On the Beat | By Wong Chun Wai

MCA gears up for party polls


THE stage is set for the fight for the party president’s post in the MCA elections in October following the decision of incumbent Datuk Seri Ong Ka Ting not to seek re-election.

On Friday evening, vice-president Datuk Ong Tee Keat announced his candidacy, ahead of the party division elections next weekend.

The elections involving 191 divisions are crucial as they would be selecting the delegates to the general assembly in October.

Tee Keat, an engineer-turned-politician, is known for being outspoken, an image his supporters said would help him secure the top post in the current political climate.

It has never been easy for Tee Keat, 52, who started off his political career taking on the late Selangor Mentri Besar Datuk Harun Idris in the 1989 Ampang by-election, where the latter contested as a Semangat 46 candidate.

Tee Keat won the seat with a 4,500 vote majority. Tee Keat, a Universiti Malaya graduate, came from a humble background. His father was a fishmonger while his mother was a washerwoman.

As MCA Youth leader, he also took on his then DAP counterpart Lim Guan Eng in a public debate at the Chinese Assembly Hall, witnessed by thousands.

The debate was conducted in Bahasa Malaysia, Chinese and English.

Tee Keat’s candidacy is said to be endorsed by Ka Ting, 52, and his deputy, Chan Kong Choy, 53; the party president took Tee Keat with him on a road show recently.

Dropping hints that he was stepping down, he had also indicated that Tee Keat would be taking on a bigger role before announcing he was not seeking re-election on June 28.

But Tee Keat is expected to face a challenge from Datuk Dr Chua Soi Lek, 61, who has been meeting grassroots leaders despite having stepped down from all positions early this year after the video clip scandal.

Another Johor leader, Datuk Seri Chua Jui Meng, 65, is attempting to make a comeback but he has not indicated which position he would be eyeing. Jui Meng was a vice-president.

Attention would also be on the deputy president’s post. There is no clear indication who would be vying for the slot although names like vice-president Datuk Donald Lim, 53; secretary-general Datuk Ong Ka Chuan, 54; and Youth chief Datuk Liow Tiong Lai, 47; have been mentioned.

So far, Donald, the former PJ Selatan MP, has been the most active campaigner, with most political observers expecting him to contest the number two post.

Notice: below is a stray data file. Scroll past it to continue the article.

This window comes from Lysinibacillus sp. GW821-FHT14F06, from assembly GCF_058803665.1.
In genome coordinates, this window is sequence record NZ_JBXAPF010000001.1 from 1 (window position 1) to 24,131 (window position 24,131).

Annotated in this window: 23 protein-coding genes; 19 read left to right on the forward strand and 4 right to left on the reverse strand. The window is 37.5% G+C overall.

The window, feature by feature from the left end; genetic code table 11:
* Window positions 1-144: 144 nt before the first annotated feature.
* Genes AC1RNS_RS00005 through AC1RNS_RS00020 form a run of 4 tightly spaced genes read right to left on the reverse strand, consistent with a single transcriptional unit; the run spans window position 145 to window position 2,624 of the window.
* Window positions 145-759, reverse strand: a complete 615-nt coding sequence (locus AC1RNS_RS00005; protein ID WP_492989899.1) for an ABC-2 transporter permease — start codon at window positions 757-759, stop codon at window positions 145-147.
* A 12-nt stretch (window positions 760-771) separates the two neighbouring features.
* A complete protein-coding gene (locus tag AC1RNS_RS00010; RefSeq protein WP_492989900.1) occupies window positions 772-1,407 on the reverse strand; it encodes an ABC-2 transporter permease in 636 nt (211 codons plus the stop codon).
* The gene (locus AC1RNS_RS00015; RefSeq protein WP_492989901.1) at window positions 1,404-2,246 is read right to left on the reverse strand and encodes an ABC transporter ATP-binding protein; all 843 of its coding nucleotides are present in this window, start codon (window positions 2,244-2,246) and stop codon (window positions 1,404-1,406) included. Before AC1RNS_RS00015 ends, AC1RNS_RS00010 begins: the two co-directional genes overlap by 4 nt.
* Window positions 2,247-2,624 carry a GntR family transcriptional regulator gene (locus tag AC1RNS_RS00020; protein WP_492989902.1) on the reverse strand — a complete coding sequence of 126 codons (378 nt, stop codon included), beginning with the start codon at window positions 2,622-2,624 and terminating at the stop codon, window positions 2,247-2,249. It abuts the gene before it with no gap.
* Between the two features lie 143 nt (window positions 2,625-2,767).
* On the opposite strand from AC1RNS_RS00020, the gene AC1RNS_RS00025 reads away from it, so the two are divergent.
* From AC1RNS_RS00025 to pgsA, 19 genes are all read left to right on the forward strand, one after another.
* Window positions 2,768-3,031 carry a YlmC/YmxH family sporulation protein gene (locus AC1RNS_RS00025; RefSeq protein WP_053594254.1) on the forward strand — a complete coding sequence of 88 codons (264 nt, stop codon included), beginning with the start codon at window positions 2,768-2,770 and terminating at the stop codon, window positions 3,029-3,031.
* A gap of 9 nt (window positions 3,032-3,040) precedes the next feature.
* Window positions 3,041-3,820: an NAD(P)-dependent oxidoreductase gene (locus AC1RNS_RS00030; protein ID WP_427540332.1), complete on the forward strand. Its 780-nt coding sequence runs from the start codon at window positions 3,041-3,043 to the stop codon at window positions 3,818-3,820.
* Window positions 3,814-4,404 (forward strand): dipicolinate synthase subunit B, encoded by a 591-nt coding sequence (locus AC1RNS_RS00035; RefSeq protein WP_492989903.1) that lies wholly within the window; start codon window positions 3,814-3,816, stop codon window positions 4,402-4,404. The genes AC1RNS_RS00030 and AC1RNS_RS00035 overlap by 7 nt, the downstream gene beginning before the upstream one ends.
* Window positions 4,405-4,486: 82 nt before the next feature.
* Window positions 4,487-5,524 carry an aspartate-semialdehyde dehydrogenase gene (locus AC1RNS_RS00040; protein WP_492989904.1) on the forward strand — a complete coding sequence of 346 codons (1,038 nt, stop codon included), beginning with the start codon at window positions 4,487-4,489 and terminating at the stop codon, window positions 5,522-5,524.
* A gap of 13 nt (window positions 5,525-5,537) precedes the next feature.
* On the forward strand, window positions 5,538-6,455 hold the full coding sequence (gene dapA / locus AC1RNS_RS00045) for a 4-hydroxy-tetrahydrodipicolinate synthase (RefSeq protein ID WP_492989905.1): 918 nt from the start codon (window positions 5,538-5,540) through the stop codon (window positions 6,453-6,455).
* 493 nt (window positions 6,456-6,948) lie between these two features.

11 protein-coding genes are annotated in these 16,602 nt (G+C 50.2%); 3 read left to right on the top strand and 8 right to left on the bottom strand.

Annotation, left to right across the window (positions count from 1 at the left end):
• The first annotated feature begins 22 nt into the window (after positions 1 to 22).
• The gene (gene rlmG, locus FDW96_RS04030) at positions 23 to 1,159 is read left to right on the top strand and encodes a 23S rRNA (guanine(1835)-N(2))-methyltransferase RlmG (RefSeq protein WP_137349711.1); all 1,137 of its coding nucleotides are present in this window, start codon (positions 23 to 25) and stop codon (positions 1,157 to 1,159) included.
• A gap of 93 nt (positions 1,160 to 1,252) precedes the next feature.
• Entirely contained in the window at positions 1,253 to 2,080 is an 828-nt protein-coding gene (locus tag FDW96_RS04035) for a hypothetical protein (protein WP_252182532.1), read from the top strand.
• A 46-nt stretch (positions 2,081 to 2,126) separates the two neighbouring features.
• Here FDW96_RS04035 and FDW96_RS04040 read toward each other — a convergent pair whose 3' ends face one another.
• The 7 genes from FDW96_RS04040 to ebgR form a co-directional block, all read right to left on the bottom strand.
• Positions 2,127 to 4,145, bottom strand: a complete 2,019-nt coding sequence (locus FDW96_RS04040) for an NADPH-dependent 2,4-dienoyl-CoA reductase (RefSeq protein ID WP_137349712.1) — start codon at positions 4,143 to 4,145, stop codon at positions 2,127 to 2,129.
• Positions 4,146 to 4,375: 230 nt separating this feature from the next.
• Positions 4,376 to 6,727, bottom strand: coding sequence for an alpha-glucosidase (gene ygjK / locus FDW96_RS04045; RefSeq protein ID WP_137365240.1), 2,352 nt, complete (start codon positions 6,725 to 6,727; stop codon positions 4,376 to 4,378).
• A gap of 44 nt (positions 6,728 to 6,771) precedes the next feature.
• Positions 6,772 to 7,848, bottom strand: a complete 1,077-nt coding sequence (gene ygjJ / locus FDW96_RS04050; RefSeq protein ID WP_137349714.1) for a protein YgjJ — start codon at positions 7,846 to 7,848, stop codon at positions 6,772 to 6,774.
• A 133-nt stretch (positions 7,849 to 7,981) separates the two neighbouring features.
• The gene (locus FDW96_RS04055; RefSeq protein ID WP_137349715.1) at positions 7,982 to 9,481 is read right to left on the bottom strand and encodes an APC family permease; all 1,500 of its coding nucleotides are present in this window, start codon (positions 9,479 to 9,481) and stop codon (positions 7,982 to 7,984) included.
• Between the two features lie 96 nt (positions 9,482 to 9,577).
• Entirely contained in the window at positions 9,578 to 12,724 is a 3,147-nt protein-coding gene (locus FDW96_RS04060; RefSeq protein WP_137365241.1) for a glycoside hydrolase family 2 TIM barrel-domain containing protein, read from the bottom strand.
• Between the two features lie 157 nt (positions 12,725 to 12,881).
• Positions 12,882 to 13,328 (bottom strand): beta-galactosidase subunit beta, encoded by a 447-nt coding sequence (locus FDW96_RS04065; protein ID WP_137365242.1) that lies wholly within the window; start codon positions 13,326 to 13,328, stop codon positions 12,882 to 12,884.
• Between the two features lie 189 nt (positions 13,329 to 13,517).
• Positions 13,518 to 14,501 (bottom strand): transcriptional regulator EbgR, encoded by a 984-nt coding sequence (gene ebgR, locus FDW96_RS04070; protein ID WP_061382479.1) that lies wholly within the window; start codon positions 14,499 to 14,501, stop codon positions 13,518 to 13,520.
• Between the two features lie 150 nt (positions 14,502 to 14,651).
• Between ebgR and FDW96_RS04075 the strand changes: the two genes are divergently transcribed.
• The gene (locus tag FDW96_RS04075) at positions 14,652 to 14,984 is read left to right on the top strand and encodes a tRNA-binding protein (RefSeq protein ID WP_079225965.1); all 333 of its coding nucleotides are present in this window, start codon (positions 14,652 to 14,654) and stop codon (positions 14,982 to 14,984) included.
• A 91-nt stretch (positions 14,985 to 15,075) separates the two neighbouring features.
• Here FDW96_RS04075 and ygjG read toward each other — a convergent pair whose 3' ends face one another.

Liow is also tipped to contest one of the four vice-president posts and is almost certain to leave his Youth chief post.

Current secretary-general Dr Wee Ka Siong, 40, is almost certain to contest that post.

Many expect deputy chairman Datuk Ling Hee Leong, 39, believed to be aligned to Soi Lek, to challenge Dr Wee but now there is talk that Ling may even contest a vice-president post.

History would also be created when Wanita chief Datuk Dr Ng Yen Yen, 62, vies for one of the vice-president posts. The women’s wing secretary-general Datuk Paduka Chew Mei Fun, 44, is likely to contest the Wanita post.

The only possible contest, political analysts say, could be from Penang MCA Wanita chief Ooi Siew Kim.

Chew could have a relatively easier passage with the resignation of MCA central committee member Datuk Paduka Dr Tan Yee Kew from the party.

Dr Tan, who is believed to have been offered a position in Pakatan Rakyat, quit MCA last week.

But as the party leaders gear up for the fight, they are also aware that the party can ill afford a fractious campaign, particularly after being badly bruised in the March 8 polls, which saw the party holding on to 15 MP seats.

More importantly, the MCA needs to face the reality that the fight to represent the community does not just come from the Gerakan in the Barisan Nasional but also the DAP and PKR now.

And with communal politics getting unfashionable, the MCA has to re-invent itself – in its image and the manner it operates in a multi-racial context – in the quickest possible time to stay relevant.